Evidence of deleted emails muddies fight over Robert Indiana’s estate

From The Press-Herald:

Hundreds of emails were deleted from the accounts of Robert Indiana and his caretaker in the period leading up to the artist’s death and the beginning of the legal battle over the rights to his works such as the iconic “LOVE” image, according to an independent consultant’s report filed in federal court Wednesday.

The attorney for the art dealer that is suing Indiana’s estate included the report with a letter, filed in U.S. District Court in New York, asking the judge to settle the lawsuit in his client’s favor, saying that caretaker Jamie Thomas, who also had power of attorney for Indiana, deleted emails that would have proven their case.

Luke Nikas, the lawyer for the Morgan Art Foundation, said the missing emails are important because they might reveal Indiana’s attitude and mindset about the work in dispute, as well as other issues in the lawsuit. He’s asking the judge for what he called “litigating-terminating sanctions” against Thomas and Indiana’s estate because key evidence was willfully destroyed.

James Brannan, the Rockland-based attorney who represents Indiana’s estate and is a subject in the Morgan lawsuit, called the move “a Hail Mary pass with no receivers in the end zone.”

. . . .

According to the report, about 500 emails were deleted, including 227 messages between Thomas and Indiana, leading up to and soon after Indiana’s death in his Vinalhaven home, the Star of Hope, in May 2018. In the suit it filed against Indiana the day before he died, the Morgan Art Foundation alleges that Thomas and others close to Indiana isolated him before his death and made fraudulent artwork under his name. The Morgan Art Foundation has held rights to many of Indiana’s best-known and most-valuable artworks, including his widely reproduced “LOVE” image, since the late 1990s, and contends the value of Indiana’s art and reputation were harmed by the actions of Thomas and others.

“Indiana’s knowledge and approval and state of mind were critical, and it was obvious he used email frequently, yet all his emails were destroyed,” Nikas said in a phone interview. “When a central witness who can no longer testify has had a substantial percentage of emails destroyed, the only way (forward) is to terminate the case in Morgan’s favor. It’s clear to us the deletion was intentional.”

Link to the rest at The Press-Herald

3 thoughts on “Evidence of deleted emails muddies fight over Robert Indiana’s estate”

    • They would, but, presumably, Robert Indiana’s caretaker had access to both his and Indiana’s email accounts and could delete any messages that went back and forth between them plus any other messages in either account.

      In order to collect copies of emails of those who are not parties to the lawsuit, you would need to know who they were and, absent voluntary cooperation, need to persuade a judge that such third parties were in sole possession of important evidence necessary to the prosecution or defense of the lawsuit.

      Since not many people are anxious to become witnesses in civil litigation and since, absent some sort of court order binding upon them, they might not be anxious to open up their email accounts and, depending upon the rules/laws in a particular jurisdiction, such individuals might not have any reason not to destroy those emails, absent a subpoena that had already been served upon them.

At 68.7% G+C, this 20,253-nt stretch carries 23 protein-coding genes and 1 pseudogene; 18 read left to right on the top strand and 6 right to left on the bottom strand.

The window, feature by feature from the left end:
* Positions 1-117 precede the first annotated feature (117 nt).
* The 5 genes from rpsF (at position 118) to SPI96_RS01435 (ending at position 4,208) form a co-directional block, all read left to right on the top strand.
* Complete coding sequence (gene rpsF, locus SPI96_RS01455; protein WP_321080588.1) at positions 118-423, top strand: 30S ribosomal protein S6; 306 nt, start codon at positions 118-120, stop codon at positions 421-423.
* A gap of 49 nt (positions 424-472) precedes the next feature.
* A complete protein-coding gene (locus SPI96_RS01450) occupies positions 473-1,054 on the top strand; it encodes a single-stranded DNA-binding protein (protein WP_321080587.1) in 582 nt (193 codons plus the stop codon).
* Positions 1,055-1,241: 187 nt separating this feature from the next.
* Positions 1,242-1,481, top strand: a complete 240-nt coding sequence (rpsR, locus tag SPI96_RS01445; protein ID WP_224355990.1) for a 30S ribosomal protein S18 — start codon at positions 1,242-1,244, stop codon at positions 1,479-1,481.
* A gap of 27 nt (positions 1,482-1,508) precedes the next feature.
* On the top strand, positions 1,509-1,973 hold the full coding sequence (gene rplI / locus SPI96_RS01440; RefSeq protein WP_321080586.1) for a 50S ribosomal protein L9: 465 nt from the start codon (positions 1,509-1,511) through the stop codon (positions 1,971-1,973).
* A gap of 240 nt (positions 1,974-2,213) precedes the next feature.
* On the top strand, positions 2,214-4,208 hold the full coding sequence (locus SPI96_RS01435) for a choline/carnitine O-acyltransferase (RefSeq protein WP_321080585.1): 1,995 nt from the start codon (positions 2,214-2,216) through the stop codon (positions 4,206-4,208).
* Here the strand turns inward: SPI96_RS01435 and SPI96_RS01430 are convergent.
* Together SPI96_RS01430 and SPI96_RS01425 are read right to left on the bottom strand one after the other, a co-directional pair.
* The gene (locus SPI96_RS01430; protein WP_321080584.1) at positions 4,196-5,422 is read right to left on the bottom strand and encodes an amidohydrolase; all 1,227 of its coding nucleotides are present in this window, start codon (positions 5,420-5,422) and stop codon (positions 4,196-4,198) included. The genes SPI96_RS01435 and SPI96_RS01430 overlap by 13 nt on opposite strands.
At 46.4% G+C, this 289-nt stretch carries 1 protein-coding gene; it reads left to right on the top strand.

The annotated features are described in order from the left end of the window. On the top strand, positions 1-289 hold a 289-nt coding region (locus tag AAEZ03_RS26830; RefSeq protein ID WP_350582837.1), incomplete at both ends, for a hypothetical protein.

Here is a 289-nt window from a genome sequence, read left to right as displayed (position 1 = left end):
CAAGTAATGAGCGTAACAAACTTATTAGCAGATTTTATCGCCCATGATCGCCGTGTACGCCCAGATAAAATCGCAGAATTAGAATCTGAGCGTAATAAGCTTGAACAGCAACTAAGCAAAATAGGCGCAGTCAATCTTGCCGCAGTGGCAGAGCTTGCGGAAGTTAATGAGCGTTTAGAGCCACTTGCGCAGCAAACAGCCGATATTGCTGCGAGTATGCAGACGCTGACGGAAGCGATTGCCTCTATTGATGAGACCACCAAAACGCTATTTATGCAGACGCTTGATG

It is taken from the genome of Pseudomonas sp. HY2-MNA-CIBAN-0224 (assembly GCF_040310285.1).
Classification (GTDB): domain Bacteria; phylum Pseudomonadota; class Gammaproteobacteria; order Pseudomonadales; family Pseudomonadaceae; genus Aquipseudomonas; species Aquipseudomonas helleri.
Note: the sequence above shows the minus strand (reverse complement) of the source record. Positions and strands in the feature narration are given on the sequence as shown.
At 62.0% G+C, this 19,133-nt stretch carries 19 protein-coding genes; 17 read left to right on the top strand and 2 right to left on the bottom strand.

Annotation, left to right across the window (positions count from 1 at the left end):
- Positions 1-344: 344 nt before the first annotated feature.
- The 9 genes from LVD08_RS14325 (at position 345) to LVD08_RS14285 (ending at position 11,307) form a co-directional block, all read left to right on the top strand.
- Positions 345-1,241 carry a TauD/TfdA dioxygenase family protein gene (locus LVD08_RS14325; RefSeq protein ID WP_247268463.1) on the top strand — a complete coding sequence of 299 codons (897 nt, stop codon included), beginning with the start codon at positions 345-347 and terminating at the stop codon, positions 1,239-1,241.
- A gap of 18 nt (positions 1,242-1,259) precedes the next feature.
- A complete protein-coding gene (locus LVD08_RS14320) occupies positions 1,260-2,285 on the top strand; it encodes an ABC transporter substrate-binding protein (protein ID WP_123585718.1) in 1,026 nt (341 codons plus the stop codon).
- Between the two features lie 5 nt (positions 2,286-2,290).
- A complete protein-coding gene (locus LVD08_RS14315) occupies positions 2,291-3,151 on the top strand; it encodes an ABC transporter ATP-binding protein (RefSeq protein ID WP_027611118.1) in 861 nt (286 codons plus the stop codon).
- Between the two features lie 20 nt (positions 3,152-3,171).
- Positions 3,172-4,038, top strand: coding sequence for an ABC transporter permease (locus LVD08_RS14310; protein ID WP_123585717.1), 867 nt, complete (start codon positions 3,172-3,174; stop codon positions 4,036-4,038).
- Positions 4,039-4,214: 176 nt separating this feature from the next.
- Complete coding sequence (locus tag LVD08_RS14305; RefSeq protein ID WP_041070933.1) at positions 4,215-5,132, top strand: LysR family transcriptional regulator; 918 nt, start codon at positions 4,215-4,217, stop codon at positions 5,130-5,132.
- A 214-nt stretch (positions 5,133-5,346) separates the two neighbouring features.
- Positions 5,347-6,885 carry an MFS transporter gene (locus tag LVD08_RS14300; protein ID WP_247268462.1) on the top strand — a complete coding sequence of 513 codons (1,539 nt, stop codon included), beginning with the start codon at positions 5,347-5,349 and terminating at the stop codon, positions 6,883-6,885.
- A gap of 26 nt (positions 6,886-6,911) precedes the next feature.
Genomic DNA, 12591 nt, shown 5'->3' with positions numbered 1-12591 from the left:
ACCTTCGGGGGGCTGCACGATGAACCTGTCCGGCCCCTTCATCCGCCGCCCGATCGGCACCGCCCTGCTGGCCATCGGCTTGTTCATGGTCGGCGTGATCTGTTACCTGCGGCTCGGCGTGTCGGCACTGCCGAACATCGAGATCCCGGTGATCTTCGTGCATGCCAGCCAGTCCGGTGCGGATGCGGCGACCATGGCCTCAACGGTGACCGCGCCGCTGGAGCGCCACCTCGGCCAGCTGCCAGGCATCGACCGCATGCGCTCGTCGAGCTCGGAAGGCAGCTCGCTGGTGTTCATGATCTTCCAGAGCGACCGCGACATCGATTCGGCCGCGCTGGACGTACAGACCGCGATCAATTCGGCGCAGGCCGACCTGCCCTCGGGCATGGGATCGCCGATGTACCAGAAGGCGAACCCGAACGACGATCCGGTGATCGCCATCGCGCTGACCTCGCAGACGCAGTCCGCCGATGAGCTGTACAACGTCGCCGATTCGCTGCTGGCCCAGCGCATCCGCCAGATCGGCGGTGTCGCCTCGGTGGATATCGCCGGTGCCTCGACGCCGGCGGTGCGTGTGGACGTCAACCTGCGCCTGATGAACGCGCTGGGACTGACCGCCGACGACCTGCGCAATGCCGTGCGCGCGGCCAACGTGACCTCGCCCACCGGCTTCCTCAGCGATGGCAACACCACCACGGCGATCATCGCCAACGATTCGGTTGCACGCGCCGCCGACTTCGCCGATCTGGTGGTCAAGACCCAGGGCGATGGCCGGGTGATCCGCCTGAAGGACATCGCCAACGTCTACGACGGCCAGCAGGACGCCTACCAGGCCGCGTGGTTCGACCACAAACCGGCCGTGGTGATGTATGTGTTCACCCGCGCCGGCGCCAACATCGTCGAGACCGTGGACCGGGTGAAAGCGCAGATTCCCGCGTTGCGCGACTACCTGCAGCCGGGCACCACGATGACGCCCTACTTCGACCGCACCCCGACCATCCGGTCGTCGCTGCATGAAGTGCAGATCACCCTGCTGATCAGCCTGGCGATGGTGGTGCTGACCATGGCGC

There is a civil cause of action for spoliation of evidence in some jurisdictions that allows a party to a lawsuit sue a third party that possessed evidence, but then destroyed it or allowed it to be destroyed or damaged, but you have to know that the third party was in possession of material evidence and intentionally, recklessly, or negligently withheld, hid, alter, fabricated or destroyed such evidence and that the evidence was relevant to the legal proceeding.

      As mentioned, some jurisdictions (generally states) recognize a tort of spoliation and others do not.

      There’s a criminal counterpart to spoliation generally referred to as tampering with evidence, but that is charge that is generally applicable only to evidence that is relevant to a criminal proceeding, not a civil proceeding as described in the OP.

      If you want more information on spoliation:

      1. Wikipedia – https://en.wikipedia.org/wiki/Spoliation_of_evidence
      2. Turning to a 3rdparty for evidence in a lawsuit? Ensure it’s available – https://www.bfvlaw.com/no-independent-cause-of-action-for-third-party-spoliation-of-evidenceyet/
      3. Yes, I Destroyed the Evidence – Sue Me? Intentional Spoliation of Evidence in Illinois – https://papers.ssrn.com/sol3/papers.cfm?abstract_id=1536805

      As PG mentioned, spoliation is a matter that varies from state to state, so concrete advice would require an attorney knowledgeable about this field of law in the state or states involved in the dispute.

      Some businesses or organizations have standards for the retention of electronic records that often direct employees to destroy emails, old drafts of agreements, etc., after a certain period of time. Presumably competent counsel has reviewed and approved of such a policy in advance.

      That said, far more than one employee has had a CYA attitude that means she/he doesn’t ever delete anything.

      • I’m not sure that it is relevant, but there is a fair chance that the deleted emails exist on a server or tape archive somewhere, if Indiana’s organization had not set up their own email service, which seems unlikely. I’m curious whether that avenue will be explored. I imagine a court order to the email provider would yield the emails.

        I remember that retaining control of archives was an argument against outsourcing email services thirty years ago. Certain executives of my acquaintance would not use email because they feared retention.

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